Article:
Home News FG targets Green Economy by 2030 to reduce health threats

FG targets Green Economy by 2030 to reduce health threats

by Haruna Gimba

By Zayamu Hassan

The Minister of State for Health, Senator Adeleke Mamora, has disclosed that the Federal Government is making efforts to shift the country towards a green economy by 2030.

He disclosed this at a media briefing to mark the 2022 World Health Day with the “Our planet, Our health,” in Abuja.

He, however, lamented that the current impact of various environmental crises such as climate change, avoidable pollution, food and waterborne diseases, emerging and reemerging infectious diseases, and extreme weather events on the planet’s health and every individual is increasingly difficult to ignore.

Mamora said that the effect of COVID-19 and the climate change crisis have unsettled the lives of many individuals across the globe while causing profound disruptions in the global economy, supply chains and economic growth, with small and medium enterprises (SMEs) and entrepreneurs hard hit.

“Furthermore, the environmental crisis has led to worsening non-communicable diseases, enhancing an ecosystem where various infectious diseases foster, worsening air quality, food and water shortages, and deteriorating mental health illness,” he reiterated.

According to him, the many steps the government is taking to secure the environment would serve as a basis for a “framework for an Action Plan towards reducing human and planetary health threats.

“Such an economy in Nigeria will improve the lives of many Nigerians and their environment while reducing exposure to environmental risks for future generations.”

Other targeted actions to be taken by the federal government, the Minister said, include: “Prioritizing long term decision-making that stabilizes the welfare and security of Nigerians and their environment; prioritizing efforts that will keep the private sector and other socio-economic organizations’ environmental and their health goals in safe hands.

Others are implementing policies that reduce the use of fossil fuels, fossil fuels subsidies, its exploration and shift projects to increase clean energy production and use; increasing fossil fuels related tax as an incentive for carbon reduction and implementing the WHO air quality guidelines.”

While noting that the federal government cannot achieve the targets alone, Senator Mamora said that his ministry will reflect on the need for strategic ideas and priorities.

He, however, noted that the Health Ministry will explore various multidisciplinary and multisectoral actions and initiatives that are required at the national, regional, local, and individual levels that will resolve the impact of changes on the planet on Nigerians.

“The Federal Ministry of Health will provide a framework for an action plan that can be modified as desirable for local needs with a shift from fragmented approaches to policy and practice geared towards systematic actions that will promote human health as well as health of the planet.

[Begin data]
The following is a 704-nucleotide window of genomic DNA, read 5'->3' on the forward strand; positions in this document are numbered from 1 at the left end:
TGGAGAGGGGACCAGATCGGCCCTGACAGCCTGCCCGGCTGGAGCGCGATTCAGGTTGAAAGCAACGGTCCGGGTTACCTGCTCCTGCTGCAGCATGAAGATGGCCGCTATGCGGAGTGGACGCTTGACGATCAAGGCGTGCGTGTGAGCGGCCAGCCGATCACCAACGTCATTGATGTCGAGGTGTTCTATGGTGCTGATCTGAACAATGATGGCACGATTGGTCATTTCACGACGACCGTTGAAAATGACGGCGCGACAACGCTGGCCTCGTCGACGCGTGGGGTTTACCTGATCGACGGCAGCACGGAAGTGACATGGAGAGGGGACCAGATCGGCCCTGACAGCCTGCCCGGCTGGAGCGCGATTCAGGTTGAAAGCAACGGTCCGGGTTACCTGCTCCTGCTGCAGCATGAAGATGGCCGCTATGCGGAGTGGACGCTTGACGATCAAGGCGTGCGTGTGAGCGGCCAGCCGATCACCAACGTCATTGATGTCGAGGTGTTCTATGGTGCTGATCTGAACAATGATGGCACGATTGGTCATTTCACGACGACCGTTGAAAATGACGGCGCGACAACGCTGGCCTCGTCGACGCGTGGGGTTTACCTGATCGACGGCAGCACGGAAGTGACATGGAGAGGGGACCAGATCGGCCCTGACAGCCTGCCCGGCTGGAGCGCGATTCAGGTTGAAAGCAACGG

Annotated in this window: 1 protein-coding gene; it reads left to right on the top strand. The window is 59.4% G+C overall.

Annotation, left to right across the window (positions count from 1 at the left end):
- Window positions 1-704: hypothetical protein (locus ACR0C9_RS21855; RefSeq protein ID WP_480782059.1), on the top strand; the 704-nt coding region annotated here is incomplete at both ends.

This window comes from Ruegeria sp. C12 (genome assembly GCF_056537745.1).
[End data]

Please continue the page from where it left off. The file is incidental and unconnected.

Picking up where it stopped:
“I am confident that our funding and implementing partners will support the targeted goals and objectives to make them achievable through appropriate funding and robust implementation,” he stressed.

Speaking, the World Health Organisation (WHO) Representative in Nigeria, Dr. Walter Kazadi Mulombo, said that with the Africa’s population projected to grow to 2.5 billion by 2050, movement of people from the rural to the urban areas is expected to exposed them to natural hazards, and a concomitant increase in associated injuries, disease and deaths.

Represented by the WHO Deputy Representative in Nigeria, Alexander Chimbaru, the WHO Country Representative, therefore, urged Member States to urgently initiate adaptation and mitigation actions.

He further called on “governments, civil society, nongovernment organizations and communities need to work together, empowering one another to ensure the continued delivery of essential health services during future extreme events, while containing the growing incidence of environment- and lifestyle-related diseases.

“We cannot afford to lose sight of the fundamental truth that the climate crisis, the single biggest threat facing humanity today, is also very much a health crisis.”

The WHO Chief, however, revealed that NCDs are set to overtake communicable diseases, maternal, neonatal, and nutritional conditions combined, to become the leading cause of death by 2030. COVID-19, along with spiraling obesity, diabetes and hypertension rates in the African region. This, he said, compounds the challenge, highlighting the urgency of a multi-sectoral response.

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